How to set up and use a CRM to run your VC fundraising process

Using the right tool for the job can make life a lot easier, and fundraising is already hard enough without having to push that boulder uphill. Customer relationship management (CRM) software isn’t just for managing customer relationships anymore. More and more startups are leveraging CRM systems to streamline their investor relations.

So, how do you set up a CRM system for tracking and following up with investors? Here’s a step-by-step guide.

Choose a CRM system

Not all CRM systems are created equal. You need to choose one that fits your startup’s needs. Look for a system that allows you to segment your contacts, track interactions, set reminders for follow-ups, and generate reports.

Some popular CRM systems for startups include Salesforce, HubSpot, and Zoho CRM. Personally, I’ve been using a free version of HubSpot for years, but you should find whatever works for you.

Create your “stages”

Once you have your CRM system in place, the first step is to segment your investors. You might categorize them based on how much they invest, their industry focus, their geographic location, or their role in the investment firm.

The goal is to group your investors in a way that makes sense for your startup and allows you to tailor your communications effectively.

I typically create the following stages:

  • Lead: Everyone who crosses your path, even if they are a terrible fit.
  • Qualified lead: A qualified lead in the context of sales and marketing is a potential customer who has been assessed and determined to meet certain criteria that indicate they have a genuine interest or need for a product or service. Most importantly: Are they a good fit for your industry and round size?
  • Outreach: This is where the journey begins: Can you get a warm introduction?
  • In conversation: They’ve responded! Yay! Don’t let the conversation get cold.
  • In meetings: You’re starting to book meetings and calls with their team. Stay on top of scheduling; things can fall through the cracks.
  • In diligence: You know what this one is. Keep a close eye on these investors, and be ready to respond quickly when they have questions.
  • For later: They’ve said they’re not interested in your startup stage, so these are the ones you keep notes on for your next round.
  • Term sheet: You very rarely need this stage, but it feels really good to move potential investors to a “yay we have a term sheet from them!”
  • Hard no: All investors who have shut down the conversation permanently. That means they are no longer investing, not investing in your stage or space, or have a conflicting investment.
  • Soft no: People who are asking you to circle around once you have more traction, or some other attribute of your business doesn’t quite make a mark. Keep a close eye on these; this is where you can find hints about what’s not working about your fundraising process!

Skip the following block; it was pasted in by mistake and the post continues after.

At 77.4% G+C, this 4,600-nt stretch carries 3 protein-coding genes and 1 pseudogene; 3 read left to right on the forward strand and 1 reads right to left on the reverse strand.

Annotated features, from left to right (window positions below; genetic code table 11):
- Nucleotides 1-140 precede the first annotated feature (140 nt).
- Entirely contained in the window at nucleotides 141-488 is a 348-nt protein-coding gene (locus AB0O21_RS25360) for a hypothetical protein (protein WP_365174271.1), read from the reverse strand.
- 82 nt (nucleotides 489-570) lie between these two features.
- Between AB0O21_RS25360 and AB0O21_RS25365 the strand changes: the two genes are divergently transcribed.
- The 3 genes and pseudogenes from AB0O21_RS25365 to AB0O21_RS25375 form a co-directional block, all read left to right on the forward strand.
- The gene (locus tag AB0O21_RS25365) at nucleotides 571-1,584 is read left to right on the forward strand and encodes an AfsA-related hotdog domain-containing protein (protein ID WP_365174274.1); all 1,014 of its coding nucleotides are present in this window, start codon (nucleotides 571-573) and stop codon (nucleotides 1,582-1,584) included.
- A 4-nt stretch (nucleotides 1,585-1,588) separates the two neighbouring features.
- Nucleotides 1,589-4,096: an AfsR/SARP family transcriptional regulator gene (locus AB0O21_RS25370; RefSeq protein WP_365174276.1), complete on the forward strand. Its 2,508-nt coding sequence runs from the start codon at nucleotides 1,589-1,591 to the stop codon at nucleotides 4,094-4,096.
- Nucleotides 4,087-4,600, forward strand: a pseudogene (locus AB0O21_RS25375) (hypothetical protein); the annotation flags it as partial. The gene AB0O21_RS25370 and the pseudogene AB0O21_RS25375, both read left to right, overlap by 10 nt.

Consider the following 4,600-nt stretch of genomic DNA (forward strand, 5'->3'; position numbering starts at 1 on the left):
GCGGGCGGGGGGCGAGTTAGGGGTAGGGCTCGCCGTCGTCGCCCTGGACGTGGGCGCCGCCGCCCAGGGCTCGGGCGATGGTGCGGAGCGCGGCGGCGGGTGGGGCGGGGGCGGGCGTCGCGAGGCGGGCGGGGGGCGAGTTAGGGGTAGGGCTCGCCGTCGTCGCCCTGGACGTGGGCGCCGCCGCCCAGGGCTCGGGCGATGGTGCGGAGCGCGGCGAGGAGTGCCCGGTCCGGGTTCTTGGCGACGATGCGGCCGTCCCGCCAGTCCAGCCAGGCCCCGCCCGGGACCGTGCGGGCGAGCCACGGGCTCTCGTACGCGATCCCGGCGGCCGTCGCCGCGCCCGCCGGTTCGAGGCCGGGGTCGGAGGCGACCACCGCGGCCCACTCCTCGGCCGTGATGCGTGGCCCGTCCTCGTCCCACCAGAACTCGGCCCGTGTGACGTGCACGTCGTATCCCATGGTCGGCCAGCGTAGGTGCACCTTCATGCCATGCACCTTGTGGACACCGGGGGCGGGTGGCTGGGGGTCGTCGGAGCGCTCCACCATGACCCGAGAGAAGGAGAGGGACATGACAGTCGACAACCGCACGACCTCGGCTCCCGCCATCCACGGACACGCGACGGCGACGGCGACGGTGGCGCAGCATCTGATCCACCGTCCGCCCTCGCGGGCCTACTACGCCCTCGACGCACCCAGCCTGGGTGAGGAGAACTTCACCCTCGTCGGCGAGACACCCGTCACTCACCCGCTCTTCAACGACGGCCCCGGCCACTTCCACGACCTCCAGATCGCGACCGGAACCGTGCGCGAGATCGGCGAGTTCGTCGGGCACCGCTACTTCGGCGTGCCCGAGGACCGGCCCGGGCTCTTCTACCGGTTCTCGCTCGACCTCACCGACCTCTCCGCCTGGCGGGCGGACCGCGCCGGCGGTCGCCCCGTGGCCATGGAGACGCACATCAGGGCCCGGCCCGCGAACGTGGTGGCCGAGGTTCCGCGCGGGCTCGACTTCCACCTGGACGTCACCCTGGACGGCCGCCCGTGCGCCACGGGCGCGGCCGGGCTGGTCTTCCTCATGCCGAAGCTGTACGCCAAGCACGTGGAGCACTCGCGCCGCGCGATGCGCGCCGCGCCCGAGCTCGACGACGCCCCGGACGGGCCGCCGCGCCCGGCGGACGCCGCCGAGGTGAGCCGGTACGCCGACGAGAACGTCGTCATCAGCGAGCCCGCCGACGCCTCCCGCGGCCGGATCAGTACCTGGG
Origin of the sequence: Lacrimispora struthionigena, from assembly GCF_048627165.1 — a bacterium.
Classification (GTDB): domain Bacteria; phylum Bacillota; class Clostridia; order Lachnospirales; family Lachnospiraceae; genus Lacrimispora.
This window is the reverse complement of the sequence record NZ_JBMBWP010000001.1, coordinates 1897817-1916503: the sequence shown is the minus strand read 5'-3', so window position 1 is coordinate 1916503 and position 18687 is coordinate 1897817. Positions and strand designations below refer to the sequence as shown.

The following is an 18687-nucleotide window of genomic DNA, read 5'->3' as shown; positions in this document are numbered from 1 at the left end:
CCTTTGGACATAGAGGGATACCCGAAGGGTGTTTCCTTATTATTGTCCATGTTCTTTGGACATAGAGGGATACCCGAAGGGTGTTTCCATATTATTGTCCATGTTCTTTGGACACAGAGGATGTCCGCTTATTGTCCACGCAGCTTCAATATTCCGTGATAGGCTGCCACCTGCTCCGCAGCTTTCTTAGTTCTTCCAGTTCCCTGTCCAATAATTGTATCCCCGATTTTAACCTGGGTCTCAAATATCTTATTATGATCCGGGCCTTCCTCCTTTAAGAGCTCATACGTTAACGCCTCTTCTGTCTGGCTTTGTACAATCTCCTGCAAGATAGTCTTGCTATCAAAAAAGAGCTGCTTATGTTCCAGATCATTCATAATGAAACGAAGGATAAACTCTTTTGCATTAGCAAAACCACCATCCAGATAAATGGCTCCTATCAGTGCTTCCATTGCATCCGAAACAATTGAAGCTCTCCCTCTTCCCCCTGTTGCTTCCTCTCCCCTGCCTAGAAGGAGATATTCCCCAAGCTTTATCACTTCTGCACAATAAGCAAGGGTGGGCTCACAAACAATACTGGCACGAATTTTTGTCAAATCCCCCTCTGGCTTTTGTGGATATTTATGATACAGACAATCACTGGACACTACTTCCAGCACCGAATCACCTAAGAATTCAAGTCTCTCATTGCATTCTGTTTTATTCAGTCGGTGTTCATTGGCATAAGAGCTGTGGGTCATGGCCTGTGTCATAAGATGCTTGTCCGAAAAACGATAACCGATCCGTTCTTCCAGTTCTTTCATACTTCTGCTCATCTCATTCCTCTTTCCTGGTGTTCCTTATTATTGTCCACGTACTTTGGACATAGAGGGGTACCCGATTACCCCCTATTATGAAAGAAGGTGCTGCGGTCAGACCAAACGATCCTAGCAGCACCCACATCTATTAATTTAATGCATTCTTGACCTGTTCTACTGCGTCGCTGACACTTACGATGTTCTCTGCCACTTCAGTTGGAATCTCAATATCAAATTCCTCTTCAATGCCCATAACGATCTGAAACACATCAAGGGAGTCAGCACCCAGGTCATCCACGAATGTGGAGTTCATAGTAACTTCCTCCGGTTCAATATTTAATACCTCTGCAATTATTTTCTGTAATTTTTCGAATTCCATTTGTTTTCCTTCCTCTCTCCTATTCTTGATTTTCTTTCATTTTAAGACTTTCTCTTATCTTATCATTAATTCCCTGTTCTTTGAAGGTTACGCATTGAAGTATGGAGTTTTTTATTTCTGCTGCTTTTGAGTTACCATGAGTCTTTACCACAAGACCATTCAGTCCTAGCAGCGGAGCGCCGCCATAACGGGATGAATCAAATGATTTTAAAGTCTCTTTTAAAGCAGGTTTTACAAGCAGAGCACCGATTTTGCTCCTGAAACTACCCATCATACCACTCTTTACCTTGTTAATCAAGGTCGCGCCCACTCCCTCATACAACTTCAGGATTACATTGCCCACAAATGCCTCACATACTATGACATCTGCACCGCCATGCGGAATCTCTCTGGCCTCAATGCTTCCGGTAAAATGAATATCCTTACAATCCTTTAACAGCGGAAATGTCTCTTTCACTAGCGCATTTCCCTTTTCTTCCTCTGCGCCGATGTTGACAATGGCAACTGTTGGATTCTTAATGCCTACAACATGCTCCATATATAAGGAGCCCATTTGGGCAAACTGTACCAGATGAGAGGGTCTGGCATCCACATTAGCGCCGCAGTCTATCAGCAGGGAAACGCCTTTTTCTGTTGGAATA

Log every interaction, and then stay on top of things

Every call, email, meeting, and conversation with your investors should be logged in your CRM system. This helps you keep track of your interactions, understand your investors’ concerns and interests, and ensures that nothing falls through the cracks.

Regular communication is key to maintaining strong investor relations. Your CRM system should remind you when it’s time to send an update, schedule a meeting, or follow up on a previous conversation. By automating these reminders, you ensure that your communications are timely and consistent.

Your CRM system is only as good as the data it contains. Keep it updated with the latest contact information, investment data, and interaction history. This not only helps you stay organized, but also ensures that your communications are relevant and personalized.

Use analytics to stay on course

Modern CRM systems come with powerful analytics capabilities. Use them to understand your investors’ behavior, identify trends, and measure the effectiveness of your communication strategies.

A data-driven approach can help you refine your investor relations strategy and make more informed decisions.

Integrate your CRM with other tools

Finally, consider integrating your CRM system with other tools like your email platform, project management software or financial reporting system. This can help you streamline your processes, reduce manual data entry, and ensure you have a holistic view of your investor relations.

Setting up a CRM system for investor relations might seem like a daunting task, but the benefits are well worth the effort. By streamlining your investor communications, improving transparency and maintaining a regular dialogue, you can build stronger relationships with your investors, gain their trust, and ultimately secure their support for your startup’s growth journey.